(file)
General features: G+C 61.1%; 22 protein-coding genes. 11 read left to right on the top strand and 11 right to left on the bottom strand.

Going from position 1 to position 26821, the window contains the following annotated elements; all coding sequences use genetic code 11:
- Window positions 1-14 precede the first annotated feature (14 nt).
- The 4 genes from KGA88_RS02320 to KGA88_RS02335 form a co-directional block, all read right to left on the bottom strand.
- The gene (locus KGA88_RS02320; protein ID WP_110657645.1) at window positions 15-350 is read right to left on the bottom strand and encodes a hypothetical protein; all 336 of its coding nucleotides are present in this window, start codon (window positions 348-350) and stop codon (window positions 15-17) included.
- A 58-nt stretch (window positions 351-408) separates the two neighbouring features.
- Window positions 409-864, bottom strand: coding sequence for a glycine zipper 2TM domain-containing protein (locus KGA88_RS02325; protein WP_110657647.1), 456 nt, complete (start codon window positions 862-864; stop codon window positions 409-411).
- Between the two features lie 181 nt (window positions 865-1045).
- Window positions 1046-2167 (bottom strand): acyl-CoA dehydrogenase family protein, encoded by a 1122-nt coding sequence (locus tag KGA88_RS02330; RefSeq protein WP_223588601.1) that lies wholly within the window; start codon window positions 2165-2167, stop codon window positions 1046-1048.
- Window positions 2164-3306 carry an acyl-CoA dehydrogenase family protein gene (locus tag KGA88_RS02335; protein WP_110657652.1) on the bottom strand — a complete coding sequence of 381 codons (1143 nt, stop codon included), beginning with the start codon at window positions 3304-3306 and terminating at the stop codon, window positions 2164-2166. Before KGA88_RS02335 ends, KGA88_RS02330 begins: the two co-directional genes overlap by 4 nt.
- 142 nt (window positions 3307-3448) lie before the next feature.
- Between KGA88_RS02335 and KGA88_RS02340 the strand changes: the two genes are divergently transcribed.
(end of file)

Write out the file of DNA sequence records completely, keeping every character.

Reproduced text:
General features: G+C 61.1%; 22 protein-coding genes. 11 read left to right on the top strand and 11 right to left on the bottom strand.

Going from position 1 to position 26821, the window contains the following annotated elements; all coding sequences use genetic code 11:
- Window positions 1-14 precede the first annotated feature (14 nt).
- The 4 genes from KGA88_RS02320 to KGA88_RS02335 form a co-directional block, all read right to left on the bottom strand.
- The gene (locus KGA88_RS02320; protein ID WP_110657645.1) at window positions 15-350 is read right to left on the bottom strand and encodes a hypothetical protein; all 336 of its coding nucleotides are present in this window, start codon (window positions 348-350) and stop codon (window positions 15-17) included.
- A 58-nt stretch (window positions 351-408) separates the two neighbouring features.
- Window positions 409-864, bottom strand: coding sequence for a glycine zipper 2TM domain-containing protein (locus KGA88_RS02325; protein WP_110657647.1), 456 nt, complete (start codon window positions 862-864; stop codon window positions 409-411).
- Between the two features lie 181 nt (window positions 865-1045).
- Window positions 1046-2167 (bottom strand): acyl-CoA dehydrogenase family protein, encoded by a 1122-nt coding sequence (locus tag KGA88_RS02330; RefSeq protein WP_223588601.1) that lies wholly within the window; start codon window positions 2165-2167, stop codon window positions 1046-1048.
- Window positions 2164-3306 carry an acyl-CoA dehydrogenase family protein gene (locus tag KGA88_RS02335; protein WP_110657652.1) on the bottom strand — a complete coding sequence of 381 codons (1143 nt, stop codon included), beginning with the start codon at window positions 3304-3306 and terminating at the stop codon, window positions 2164-2166. Before KGA88_RS02335 ends, KGA88_RS02330 begins: the two co-directional genes overlap by 4 nt.
- 142 nt (window positions 3307-3448) lie before the next feature.
- Between KGA88_RS02335 and KGA88_RS02340 the strand changes: the two genes are divergently transcribed.